Articles - The Voice of Garanganze:  The Writings of Patrick Kalenga Munongo

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Africa and the Media
December 20, 2005

There is one thing that we can all be certain of; Very often news reports on Africa are negative, or unfairly depict the African people. It is common knowledge that the news media predominantly sensationalize events in order to capture the attention of an insatiable and misinformed audience. No one can deny that the African continent has had a lot of problems. Wars, poverty, undernourishment and corrupt governments are part of the myriad of societal ills that have prevented Africa from reaching its potential. In spite of all these heart wrenching facts, Africa is fraught with inspiring stories; stories of courage, resilience, perseverance and -as much as the media does not like to report- stories of success and stability.

However, the few positive pieces that are reported in the western media are overshadowed by images of machete-brandishing thugs hacking their fellow countrymen, as in the example of the 1994 Rwandan genocide. With the irrefutability of such evidence of violent acts, how can anyone fault the media for doing their job? The purpose of this article is not to blame the media for their reporting; rather it is to point to their habitual unfair representation of Africa and Africans. As a result of what is seemingly a ‘campaign of misinformation’ and distorted reporting, a lot of people in other parts of the world know very little of Africa, except what is shown on television, the most popular media outlet today. Images of brutal tribal rituals, an abundant wildlife, abject poverty, and underdevelopment are topics of interest. In a sense, the media becomes a contributor to what has been referred to as the ‘dumbing of America’, and in extenso, the western world.

To be certain, the misrepresentation of Africa is not a unique occurrence. Other groups would attest that they too have been on the receiving end of unfair news reporting at one time or another in history, in the newspapers or on television. Indeed with the advent of TV, such uninformed and regrettable work began to reach a wider audience that was and continues to be thirsty for the burlesque and entertainment run amuck. There are no accidental patterns of reporting in the news media. This is a very lucrative business, where producers and executives are savvy and knowledgeable. They know how human beings are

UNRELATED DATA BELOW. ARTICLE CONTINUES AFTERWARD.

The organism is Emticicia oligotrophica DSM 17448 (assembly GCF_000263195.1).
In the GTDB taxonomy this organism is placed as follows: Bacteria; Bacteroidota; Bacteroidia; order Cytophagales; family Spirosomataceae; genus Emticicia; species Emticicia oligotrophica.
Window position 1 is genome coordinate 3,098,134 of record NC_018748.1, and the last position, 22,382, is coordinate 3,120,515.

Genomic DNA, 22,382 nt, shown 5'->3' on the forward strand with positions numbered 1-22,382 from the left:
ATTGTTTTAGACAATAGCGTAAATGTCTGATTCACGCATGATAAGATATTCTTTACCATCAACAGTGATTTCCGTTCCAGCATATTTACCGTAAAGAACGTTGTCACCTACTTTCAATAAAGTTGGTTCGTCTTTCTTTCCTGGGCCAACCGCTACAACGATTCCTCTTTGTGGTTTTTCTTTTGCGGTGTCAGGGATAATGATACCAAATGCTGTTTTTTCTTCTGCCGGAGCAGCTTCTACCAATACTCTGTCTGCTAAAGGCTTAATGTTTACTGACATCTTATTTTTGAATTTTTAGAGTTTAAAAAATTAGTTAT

affected by images, and propagandist messages. These pictures become sacrosanct and are hard to delete from the wiring of the human brain. So, if one only sees negative pictures of Africans, they may end up believing that this is a prevailing reality.   As stated above, this article is not a denial of the ills that occur on the African continent.

But rather it is an attempt to point to the befogging powers that the mass media have on the world, whether it is in Africa, Central America, or anywhere.

The reverse effect, that is the showing of positive images of the west, has had some serious consequences on the populations in other parts of the world, particularly in Africa. Images that show opulent lifestyles, beautiful houses, and the appearance of a stress-free environment have been misleading. Young people and old alike believe that the west is synonymous to heaven and their own countries hell, even when these countries are at peace and have a semblance of development. And we can thank the media for being the best western ambassador to the world. If you were watching American programming in a developing country, very seldom would you see images of poor people, homelessness and undernourishment, and drug-infested neighborhoods. If you did, those images would be eclipsed by positive illustrations that would replace any negative thoughts you might have had. Because of the positive perception of everything that is ‘western’, and the popularization of that culture, even distasteful contributions, such as the use of foul language, or the far-reach of popular music for example, become behaviors to emulate. Western stars become objects of adulation, and progressively local cultures and heroes dissolve. The ability of embellishment that the media has on its chosen few can have irreversible consequences on other groups, even within the confines of a given country.

Western media, especially American media, remain the most popular and influential in the entire world. They should use their power for the betterment of society and should continue to report on African suffering and pain, as well as on success stories. The undoing of the oft-erroneous views of Africa can only come from the same media that helped build them.



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